Taxi drivers fear criminal prosecutions after claiming council ‘error’

Taxi drivers say they are living in fear of facing criminal prosecutions after a new licensing authority’s move to unify the trade across a county left them “plying for hire illegally in an area in which it is not licensed”.

North Yorkshire Council has been warned by a consultant working for taxi drivers it has been reported to the Local Government Ombudsman after failing to acknowledge it had made an error when attempting to change where taxi drivers can work earlier this year or to take any remedial action.

It follows a taxi industry expert claiming in its rush to introduce a single area for taxis across the county the council had not followed the legal procedure to create a single hackney carriage licensing.

Earlier this year opponents of the council’s proposed taxi policy had told a meeting of the authority’s executive it would lead to the clogging up of taxis in town centres while leaving sparse cover in rural areas, particularly for wheelchair users.

A meeting of the authority’s executive heard that while a working group of elected members with significant experience of licensing had made a series of recommendations which the council’s officers had “tossed aside like a pair of old slippers” and come up with a series of different proposals.

Before the launch of North Yorkshire Council in April, taxis were licensed by the seven district and borough councils, which meant Hackney carriage taxis could only ply for hire on the ranks and in the streets in the area of the district council by which they were licensed.

In the weeks after vesting day, the new licensing authority oversaw all Hackney carriage taxis being able to ply for hire on all the ranks and streets of any town in North Yorkshire.

It is illegal for anyone to ply for hire in an area for which they are not licensed. On conviction, a fine of up to £2,500 may be imposed.

Although hackney carriage taxi drivers do not expect the council would prosecute them for plying illegally, as the council has already decided it wants Hackney carriage taxis to be able to ply for hire throughout the area, drivers are concerned they might still face prosecution by the police, and fines from the courts on conviction.

Richard Fieldman, formerly a Harrogate District Council hackney carriage taxi driver, said drivers had only discovered the council had not followed the legal procedure after seeking a consultant’s advice.

He said the council was applying different rules to hackney carriage taxis licensed in different parts of the county, “even though we were now supposed to be one area, subject to one set of rules”.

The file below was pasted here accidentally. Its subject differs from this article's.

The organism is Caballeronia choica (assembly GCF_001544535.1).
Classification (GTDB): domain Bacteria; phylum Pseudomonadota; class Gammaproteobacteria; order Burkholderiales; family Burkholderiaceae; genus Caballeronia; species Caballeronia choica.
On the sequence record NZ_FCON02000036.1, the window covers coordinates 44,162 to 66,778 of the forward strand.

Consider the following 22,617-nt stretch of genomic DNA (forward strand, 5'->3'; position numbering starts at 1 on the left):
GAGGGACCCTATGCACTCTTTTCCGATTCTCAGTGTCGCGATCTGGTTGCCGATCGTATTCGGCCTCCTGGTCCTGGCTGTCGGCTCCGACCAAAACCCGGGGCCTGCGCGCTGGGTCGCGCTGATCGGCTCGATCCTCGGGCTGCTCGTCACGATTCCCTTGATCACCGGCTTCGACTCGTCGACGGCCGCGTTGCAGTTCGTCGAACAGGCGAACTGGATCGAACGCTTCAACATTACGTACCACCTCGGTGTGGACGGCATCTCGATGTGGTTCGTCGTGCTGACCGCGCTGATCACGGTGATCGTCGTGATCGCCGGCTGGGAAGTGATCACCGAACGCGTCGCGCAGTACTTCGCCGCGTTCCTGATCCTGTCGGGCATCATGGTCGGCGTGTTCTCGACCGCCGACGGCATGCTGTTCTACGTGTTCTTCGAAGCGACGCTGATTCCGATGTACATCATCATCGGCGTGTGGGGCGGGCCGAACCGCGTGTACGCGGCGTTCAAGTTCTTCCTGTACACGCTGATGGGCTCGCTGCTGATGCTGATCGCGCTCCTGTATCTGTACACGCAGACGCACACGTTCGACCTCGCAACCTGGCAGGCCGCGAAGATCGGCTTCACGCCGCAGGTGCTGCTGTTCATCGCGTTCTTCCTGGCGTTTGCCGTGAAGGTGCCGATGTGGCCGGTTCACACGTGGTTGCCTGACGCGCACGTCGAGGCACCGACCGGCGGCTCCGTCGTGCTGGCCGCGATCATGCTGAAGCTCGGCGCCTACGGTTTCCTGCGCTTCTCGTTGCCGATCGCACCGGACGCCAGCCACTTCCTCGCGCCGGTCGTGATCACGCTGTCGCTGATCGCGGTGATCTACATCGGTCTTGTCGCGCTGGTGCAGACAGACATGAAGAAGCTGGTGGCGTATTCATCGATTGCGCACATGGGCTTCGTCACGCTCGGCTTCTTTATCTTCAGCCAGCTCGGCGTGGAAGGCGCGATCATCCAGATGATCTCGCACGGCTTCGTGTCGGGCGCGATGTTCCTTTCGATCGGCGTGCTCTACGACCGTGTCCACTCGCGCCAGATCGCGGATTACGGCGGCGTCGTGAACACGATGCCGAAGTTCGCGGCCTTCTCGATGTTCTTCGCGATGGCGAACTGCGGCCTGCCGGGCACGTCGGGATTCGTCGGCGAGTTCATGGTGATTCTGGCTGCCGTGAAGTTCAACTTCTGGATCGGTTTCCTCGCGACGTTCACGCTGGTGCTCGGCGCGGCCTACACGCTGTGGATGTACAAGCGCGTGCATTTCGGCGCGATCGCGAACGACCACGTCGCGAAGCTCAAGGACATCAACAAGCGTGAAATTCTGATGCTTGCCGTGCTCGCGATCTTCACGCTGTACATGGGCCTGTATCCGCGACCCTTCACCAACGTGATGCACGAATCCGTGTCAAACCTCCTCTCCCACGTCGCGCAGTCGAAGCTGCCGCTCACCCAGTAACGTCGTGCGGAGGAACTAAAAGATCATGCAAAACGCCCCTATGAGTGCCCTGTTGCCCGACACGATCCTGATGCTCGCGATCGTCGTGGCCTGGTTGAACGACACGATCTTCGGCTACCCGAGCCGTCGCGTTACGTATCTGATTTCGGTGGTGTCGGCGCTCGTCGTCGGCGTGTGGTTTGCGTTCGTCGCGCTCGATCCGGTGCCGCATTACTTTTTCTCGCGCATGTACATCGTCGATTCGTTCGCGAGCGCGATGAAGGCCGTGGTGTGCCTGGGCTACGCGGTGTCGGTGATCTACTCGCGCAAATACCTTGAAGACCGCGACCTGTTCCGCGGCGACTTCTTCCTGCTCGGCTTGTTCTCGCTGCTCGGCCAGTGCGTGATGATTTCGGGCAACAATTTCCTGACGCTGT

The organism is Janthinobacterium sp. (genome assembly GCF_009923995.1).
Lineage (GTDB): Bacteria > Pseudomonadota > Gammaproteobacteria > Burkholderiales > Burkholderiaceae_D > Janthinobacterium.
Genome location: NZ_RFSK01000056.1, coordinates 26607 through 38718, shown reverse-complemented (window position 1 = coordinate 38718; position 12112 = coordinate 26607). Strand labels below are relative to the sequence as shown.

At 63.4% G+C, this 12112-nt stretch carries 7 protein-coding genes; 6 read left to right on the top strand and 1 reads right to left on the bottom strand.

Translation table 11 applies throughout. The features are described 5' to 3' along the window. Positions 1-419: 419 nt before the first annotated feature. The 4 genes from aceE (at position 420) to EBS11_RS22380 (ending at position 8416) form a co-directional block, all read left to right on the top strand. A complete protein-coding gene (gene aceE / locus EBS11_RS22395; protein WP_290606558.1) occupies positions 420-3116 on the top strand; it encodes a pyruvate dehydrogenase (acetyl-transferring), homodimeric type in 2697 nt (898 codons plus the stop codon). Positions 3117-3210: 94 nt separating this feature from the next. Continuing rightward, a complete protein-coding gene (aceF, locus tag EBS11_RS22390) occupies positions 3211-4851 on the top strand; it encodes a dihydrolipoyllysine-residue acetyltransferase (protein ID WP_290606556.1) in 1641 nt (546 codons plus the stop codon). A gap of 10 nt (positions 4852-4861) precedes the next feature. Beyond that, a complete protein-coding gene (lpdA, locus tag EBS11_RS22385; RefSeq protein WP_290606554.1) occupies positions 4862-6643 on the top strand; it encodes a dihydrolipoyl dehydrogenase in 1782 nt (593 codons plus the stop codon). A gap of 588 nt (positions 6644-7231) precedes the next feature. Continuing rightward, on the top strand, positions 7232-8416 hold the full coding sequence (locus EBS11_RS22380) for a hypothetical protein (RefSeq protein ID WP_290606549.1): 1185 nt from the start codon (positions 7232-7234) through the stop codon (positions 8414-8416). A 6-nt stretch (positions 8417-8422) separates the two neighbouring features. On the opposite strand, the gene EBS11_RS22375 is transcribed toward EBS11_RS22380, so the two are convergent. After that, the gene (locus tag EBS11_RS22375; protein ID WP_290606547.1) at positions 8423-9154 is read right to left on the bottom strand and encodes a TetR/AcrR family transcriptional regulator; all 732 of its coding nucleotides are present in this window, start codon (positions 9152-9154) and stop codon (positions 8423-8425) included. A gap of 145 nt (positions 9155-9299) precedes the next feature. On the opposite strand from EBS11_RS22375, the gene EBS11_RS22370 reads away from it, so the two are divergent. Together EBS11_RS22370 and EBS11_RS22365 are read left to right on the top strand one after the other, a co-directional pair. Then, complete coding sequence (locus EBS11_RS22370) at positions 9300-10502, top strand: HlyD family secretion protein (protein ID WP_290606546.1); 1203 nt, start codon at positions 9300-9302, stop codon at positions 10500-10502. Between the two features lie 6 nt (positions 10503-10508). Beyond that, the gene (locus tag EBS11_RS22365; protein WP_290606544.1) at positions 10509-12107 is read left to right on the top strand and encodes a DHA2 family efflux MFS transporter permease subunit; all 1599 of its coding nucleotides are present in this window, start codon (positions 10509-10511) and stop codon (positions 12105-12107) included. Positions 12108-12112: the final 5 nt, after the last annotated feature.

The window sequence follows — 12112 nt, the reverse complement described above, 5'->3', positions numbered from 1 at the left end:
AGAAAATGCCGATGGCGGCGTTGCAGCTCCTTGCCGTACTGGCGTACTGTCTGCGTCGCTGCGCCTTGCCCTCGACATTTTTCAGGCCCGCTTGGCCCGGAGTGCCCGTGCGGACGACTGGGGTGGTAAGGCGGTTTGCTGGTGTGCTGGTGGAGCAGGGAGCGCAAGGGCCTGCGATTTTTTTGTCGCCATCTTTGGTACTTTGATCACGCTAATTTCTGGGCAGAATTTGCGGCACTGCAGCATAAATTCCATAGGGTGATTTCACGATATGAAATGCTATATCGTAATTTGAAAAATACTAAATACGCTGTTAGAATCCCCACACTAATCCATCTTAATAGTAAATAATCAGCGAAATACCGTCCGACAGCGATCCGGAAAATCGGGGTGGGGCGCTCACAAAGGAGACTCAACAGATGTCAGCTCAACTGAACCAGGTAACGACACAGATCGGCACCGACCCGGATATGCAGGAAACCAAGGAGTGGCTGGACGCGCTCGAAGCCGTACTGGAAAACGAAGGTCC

In a response to consultant David Wilson, of A2Z Licensing, the council said he had raised “important issues”, but added it did not agree it was facilitating the illegal operation of Hackney carriages within its area.

A council spokesman said: “The council has been clear through its communication, consultation and within the Executive report that the council intended to create a single Hackney carriage zone.”

Mr Wilson said as the council has failed to acknowledge its error and to take remedial action to comply with the current legal position, in the three weeks since the situation was brought to its attention in June, trade representatives were set to report the council to the ombudsman.

Mr Wilson said: “Although admitting an error was made may be embarrassing for the new council and those licensing officers and lawyers involved, we are all human and make mistakes from time to time.

“What is important is that the council acknowledges its mistake and takes urgent action to comply with the law, restricting hackney carriage taxis to ply for hire in one of the former seven district council areas until such time as the council legally merges then into a single area.

“Members of the public can, however, be reassured that a Hackney carriage taxi is insured, even if plying for hire illegally in an area in which it is not licensed.”

Hackney carriage driver Katie Johnstone said: “The time has come for the council to admit it has driven a coach and horses through taxi law and to get around the table with trade representatives to work out how this situation can
best be resolved.”

In response, North Yorkshire Council’s corporate director of environment, Karl Battersby, said: “We have received the letter and are taking legal advice on the points raised. We will be responding as soon as we can.”